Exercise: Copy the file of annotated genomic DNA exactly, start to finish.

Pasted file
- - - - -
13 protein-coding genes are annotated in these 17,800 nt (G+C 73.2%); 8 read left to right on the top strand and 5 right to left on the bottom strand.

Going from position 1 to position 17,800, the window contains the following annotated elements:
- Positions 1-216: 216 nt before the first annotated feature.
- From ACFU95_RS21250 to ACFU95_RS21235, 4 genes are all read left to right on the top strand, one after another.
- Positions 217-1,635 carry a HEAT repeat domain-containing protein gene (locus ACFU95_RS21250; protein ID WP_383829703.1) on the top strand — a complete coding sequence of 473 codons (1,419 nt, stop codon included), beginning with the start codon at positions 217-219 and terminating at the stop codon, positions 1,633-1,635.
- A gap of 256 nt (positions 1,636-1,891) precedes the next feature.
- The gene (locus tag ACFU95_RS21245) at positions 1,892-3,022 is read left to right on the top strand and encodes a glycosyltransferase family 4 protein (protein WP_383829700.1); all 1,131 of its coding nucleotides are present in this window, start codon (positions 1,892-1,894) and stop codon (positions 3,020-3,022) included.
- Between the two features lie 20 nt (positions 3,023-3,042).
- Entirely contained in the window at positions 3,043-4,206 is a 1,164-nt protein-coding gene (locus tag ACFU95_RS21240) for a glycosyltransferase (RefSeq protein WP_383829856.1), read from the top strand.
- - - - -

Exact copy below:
13 protein-coding genes are annotated in these 17,800 nt (G+C 73.2%); 8 read left to right on the top strand and 5 right to left on the bottom strand.

Going from position 1 to position 17,800, the window contains the following annotated elements:
- Positions 1-216: 216 nt before the first annotated feature.
- From ACFU95_RS21250 to ACFU95_RS21235, 4 genes are all read left to right on the top strand, one after another.
- Positions 217-1,635 carry a HEAT repeat domain-containing protein gene (locus ACFU95_RS21250; protein ID WP_383829703.1) on the top strand — a complete coding sequence of 473 codons (1,419 nt, stop codon included), beginning with the start codon at positions 217-219 and terminating at the stop codon, positions 1,633-1,635.
- A gap of 256 nt (positions 1,636-1,891) precedes the next feature.
- The gene (locus tag ACFU95_RS21245) at positions 1,892-3,022 is read left to right on the top strand and encodes a glycosyltransferase family 4 protein (protein WP_383829700.1); all 1,131 of its coding nucleotides are present in this window, start codon (positions 1,892-1,894) and stop codon (positions 3,020-3,022) included.
- Between the two features lie 20 nt (positions 3,023-3,042).
- Entirely contained in the window at positions 3,043-4,206 is a 1,164-nt protein-coding gene (locus tag ACFU95_RS21240) for a glycosyltransferase (RefSeq protein WP_383829856.1), read from the top strand.